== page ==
T-30: Tracking Methane from Space

NASA’s new 3D picture of methane concentrations shows the second-largest contributor to greenhouse warming and its behavior throughout the atmosphere. Since the Industrial Revolution, atmospheric methane concentrations have more than doubled and are responsible for 20 to 30% of Earth’s rising temperatures to date. Methane’s sources include fossil fuel activities, primarily from coal, oil and gas sectors, the ocean, flooded soils in vegetated wetlands along rivers and lakes, agriculture, such as rice cultivation, and the stomachs of ruminant livestock, including cattle.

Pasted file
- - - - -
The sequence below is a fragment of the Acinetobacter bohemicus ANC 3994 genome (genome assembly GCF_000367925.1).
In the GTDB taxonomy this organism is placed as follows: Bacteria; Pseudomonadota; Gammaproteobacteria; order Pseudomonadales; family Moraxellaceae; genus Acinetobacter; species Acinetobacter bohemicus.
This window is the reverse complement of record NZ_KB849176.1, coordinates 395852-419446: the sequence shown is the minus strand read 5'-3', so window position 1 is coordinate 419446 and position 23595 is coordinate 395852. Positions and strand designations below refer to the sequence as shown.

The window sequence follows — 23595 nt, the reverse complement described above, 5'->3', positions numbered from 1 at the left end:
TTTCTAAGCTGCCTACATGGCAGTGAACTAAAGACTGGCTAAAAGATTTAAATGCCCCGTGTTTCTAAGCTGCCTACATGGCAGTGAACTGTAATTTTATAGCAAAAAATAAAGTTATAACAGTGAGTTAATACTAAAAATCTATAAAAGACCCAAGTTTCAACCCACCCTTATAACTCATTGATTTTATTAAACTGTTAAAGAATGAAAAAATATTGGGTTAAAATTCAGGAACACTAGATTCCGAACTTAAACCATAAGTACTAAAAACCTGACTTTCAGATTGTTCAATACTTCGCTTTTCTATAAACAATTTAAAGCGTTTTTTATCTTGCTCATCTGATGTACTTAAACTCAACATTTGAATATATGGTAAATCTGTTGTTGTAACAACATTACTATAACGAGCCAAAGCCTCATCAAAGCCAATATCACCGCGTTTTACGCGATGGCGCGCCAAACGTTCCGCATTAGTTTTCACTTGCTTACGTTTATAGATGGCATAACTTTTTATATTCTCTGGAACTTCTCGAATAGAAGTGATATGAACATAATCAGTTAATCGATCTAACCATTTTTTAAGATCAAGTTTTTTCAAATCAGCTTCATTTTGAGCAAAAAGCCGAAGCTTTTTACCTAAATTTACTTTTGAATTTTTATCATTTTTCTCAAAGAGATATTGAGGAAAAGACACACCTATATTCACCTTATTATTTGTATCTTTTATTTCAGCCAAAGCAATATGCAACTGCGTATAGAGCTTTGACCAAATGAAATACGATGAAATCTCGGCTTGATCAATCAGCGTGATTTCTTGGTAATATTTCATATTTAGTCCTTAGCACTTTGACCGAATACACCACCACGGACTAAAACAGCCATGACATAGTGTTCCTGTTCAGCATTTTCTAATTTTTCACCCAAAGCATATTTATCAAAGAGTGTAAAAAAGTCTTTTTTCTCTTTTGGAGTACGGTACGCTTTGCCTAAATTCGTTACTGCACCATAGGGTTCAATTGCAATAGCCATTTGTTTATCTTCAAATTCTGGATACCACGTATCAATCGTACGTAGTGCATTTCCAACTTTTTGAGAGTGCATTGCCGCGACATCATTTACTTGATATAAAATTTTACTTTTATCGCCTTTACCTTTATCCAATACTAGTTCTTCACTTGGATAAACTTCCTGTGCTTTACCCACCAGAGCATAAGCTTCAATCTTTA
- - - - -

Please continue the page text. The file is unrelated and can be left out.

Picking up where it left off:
Once methane emissions are lofted into the atmosphere, high-altitude winds can transport them far beyond its source. Knowing where atmospheric methane comes from helps us study it and better prepare for its effects on our warming climate.

NASA logo with the blue circle replaced with EarthCombining multiple data sets into a high-resolution computer model, researchers now have an additional tool for understanding this complex gas and its role in Earth’s carbon cycle, atmospheric composition, and climate system.